Action 1.1.1: Develop UMass Extension advisory committees of stakeholder representatives to address topical issues, such as livestock, crops, nutrition, energy, pollinators, farm business planning, farm economics, and waste management. These committees would provide guidance on programming and budgets to help ensure that UMass Extension is responsive to the needs of community it serves.

Action 1.1.2: Identify, examine, and pursue a wide spectrum of potential and current revenue sources for UMass Extension that match the current and future needs of the food system in Massachusetts. Ensure that funds raised by UMass Extension from these sources does not result in a reduction in overall support from the University of Massachusetts.

Action 1.1.3: Fully fund the 2014 bond authorization that would support the UMass Center for Urban Sustainability in Waltham. Support the Center’s development as an Extension research and education resource for farmers of all types, as well as for homestead gardening and animal husbandry.

Action 1.1.4: Develop a plan to fully staff a revitalized UMass Extension service with community-based educational specialists, campus-based faculty, training specialists in specific topics, economic development practitioners, and research and laboratory services.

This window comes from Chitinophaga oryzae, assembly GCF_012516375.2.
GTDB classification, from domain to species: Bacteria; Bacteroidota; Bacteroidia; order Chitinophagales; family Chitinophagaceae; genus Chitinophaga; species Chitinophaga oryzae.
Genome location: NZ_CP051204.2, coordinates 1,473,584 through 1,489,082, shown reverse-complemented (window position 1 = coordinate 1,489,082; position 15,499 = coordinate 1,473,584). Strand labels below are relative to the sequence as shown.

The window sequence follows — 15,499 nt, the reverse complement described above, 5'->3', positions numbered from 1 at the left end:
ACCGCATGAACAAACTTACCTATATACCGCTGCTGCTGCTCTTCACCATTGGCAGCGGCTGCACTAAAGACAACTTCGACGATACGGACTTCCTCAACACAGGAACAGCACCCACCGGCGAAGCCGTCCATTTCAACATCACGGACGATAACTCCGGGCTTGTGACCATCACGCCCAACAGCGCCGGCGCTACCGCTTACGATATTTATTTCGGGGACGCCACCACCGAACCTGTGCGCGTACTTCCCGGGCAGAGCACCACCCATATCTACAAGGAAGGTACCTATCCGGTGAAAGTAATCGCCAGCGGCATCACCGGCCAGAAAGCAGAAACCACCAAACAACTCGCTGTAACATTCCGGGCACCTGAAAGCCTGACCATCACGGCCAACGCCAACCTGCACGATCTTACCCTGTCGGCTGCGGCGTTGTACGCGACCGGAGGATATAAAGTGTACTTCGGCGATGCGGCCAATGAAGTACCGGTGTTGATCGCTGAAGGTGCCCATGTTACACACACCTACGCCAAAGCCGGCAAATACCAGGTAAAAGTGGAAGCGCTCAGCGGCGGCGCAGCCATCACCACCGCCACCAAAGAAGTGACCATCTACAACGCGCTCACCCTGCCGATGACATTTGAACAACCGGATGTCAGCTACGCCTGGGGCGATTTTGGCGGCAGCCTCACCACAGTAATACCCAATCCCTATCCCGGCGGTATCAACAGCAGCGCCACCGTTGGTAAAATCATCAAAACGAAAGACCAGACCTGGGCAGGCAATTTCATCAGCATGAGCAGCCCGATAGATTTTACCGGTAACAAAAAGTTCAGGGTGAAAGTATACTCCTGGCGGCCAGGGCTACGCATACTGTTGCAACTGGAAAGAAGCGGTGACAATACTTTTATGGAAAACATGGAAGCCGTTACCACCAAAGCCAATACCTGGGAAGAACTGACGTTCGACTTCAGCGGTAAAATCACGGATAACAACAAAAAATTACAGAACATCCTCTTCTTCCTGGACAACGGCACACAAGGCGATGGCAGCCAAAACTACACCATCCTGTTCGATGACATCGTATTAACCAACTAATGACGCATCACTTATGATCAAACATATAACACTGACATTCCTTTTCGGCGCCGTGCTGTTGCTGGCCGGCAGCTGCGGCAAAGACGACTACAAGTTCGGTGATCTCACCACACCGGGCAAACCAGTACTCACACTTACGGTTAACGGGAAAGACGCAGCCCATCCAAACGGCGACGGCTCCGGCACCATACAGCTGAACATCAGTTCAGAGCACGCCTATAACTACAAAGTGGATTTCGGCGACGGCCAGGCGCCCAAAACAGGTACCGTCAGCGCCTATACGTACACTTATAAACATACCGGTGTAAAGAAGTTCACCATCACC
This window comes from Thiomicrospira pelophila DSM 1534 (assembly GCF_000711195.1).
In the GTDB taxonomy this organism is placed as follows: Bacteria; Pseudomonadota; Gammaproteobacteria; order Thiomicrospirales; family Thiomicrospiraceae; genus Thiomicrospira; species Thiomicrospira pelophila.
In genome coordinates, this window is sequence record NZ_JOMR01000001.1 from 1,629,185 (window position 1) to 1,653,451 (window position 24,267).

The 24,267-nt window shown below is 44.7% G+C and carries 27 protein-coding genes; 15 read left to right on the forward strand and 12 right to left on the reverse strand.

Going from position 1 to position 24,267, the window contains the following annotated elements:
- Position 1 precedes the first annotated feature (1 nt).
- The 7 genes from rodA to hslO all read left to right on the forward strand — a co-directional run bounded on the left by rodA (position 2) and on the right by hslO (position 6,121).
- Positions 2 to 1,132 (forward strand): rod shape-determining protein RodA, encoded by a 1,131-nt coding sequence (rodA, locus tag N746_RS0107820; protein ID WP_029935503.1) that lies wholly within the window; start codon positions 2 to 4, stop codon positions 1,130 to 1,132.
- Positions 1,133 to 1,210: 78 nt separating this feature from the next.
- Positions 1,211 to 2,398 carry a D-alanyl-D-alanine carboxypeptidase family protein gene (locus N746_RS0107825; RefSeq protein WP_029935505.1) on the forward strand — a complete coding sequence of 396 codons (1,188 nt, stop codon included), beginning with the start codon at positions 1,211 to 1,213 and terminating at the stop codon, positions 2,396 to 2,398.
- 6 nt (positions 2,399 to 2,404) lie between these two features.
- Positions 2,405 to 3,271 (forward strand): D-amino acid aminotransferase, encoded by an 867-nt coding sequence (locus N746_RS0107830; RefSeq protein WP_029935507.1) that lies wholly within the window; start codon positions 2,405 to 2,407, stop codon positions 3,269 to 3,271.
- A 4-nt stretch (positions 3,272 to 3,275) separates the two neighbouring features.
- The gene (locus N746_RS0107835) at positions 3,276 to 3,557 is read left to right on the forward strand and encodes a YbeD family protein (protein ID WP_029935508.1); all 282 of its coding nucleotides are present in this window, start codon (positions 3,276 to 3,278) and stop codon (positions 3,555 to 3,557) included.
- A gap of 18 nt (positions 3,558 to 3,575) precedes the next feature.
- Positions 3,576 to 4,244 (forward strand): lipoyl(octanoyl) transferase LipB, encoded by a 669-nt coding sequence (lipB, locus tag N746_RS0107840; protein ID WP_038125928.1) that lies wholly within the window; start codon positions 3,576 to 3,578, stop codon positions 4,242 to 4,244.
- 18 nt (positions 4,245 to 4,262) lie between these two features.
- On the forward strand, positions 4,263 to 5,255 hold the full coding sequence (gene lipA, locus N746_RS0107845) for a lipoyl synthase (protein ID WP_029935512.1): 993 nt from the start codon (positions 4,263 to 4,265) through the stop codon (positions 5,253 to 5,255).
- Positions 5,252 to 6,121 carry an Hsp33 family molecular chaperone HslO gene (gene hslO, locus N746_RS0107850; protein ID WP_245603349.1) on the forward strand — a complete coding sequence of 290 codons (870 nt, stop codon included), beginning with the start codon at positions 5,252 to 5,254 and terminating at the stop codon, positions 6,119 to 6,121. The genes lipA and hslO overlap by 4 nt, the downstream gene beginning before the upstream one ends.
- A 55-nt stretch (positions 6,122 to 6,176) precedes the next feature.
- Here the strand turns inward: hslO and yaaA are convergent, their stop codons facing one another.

Recommendation 1.2: Focus UMass Extension’s agricultural resources on meeting the most immediate informational and technical assistance needs of farmers and the public.

Action 1.2.1: Provide on-farm technical assistance from UMass Extension agents.

Action 1.2.2: Develop UMass Extension’s capacity to help farmers understand and respond to demands of new or revised regulations in a timely manner.

Action 1.2.3: Provide education on topics that are relevant to Massachusetts farmers, with a focus on learning to use new technologies and management practices, and meeting food safety requirements.

Action 1.2.4: Develop educational materials about science that is relevant to a range of topical farm management and operations practices, such as organic certification, genetically modified organisms (GMOs), alternative fuels, and others. These materials should address impacts on the environment, public health, and the economy. Assist farmers, retailers, and retail food chain workers in using these materials to educate consumers about these topics.

Action 1.2.5: Encourage UMass Extension collaborations with complementary programs in New England, Massachusetts, and subregions of the State.

Action 1.2.6: Solicit public and stakeholder input to assist Extension in developing plans for management of crops and animals that may be necessary to adapt to the effects of climate change.